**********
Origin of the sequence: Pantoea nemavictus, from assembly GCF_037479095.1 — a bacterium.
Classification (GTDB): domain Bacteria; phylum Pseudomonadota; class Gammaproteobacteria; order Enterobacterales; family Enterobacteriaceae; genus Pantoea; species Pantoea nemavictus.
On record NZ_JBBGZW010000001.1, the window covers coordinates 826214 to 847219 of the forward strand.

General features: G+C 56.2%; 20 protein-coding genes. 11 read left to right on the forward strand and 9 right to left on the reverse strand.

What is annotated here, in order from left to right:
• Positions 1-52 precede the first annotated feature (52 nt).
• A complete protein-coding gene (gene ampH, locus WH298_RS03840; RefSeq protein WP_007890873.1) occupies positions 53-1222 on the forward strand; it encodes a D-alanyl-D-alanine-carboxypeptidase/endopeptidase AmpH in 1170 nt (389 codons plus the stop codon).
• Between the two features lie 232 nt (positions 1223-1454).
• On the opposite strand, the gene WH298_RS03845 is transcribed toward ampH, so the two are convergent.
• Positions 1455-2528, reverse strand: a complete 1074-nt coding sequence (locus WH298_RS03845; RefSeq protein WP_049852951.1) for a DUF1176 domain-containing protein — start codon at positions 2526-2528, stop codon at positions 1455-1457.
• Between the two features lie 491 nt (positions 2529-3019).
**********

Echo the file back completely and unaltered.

Origin of the sequence: Pantoea nemavictus, from assembly GCF_037479095.1 — a bacterium.
Classification (GTDB): domain Bacteria; phylum Pseudomonadota; class Gammaproteobacteria; order Enterobacterales; family Enterobacteriaceae; genus Pantoea; species Pantoea nemavictus.
On record NZ_JBBGZW010000001.1, the window covers coordinates 826214 to 847219 of the forward strand.

General features: G+C 56.2%; 20 protein-coding genes. 11 read left to right on the forward strand and 9 right to left on the reverse strand.

What is annotated here, in order from left to right:
• Positions 1-52 precede the first annotated feature (52 nt).
• A complete protein-coding gene (gene ampH, locus WH298_RS03840; RefSeq protein WP_007890873.1) occupies positions 53-1222 on the forward strand; it encodes a D-alanyl-D-alanine-carboxypeptidase/endopeptidase AmpH in 1170 nt (389 codons plus the stop codon).
• Between the two features lie 232 nt (positions 1223-1454).
• On the opposite strand, the gene WH298_RS03845 is transcribed toward ampH, so the two are convergent.
• Positions 1455-2528, reverse strand: a complete 1074-nt coding sequence (locus WH298_RS03845; RefSeq protein WP_049852951.1) for a DUF1176 domain-containing protein — start codon at positions 2526-2528, stop codon at positions 1455-1457.
• Between the two features lie 491 nt (positions 2529-3019).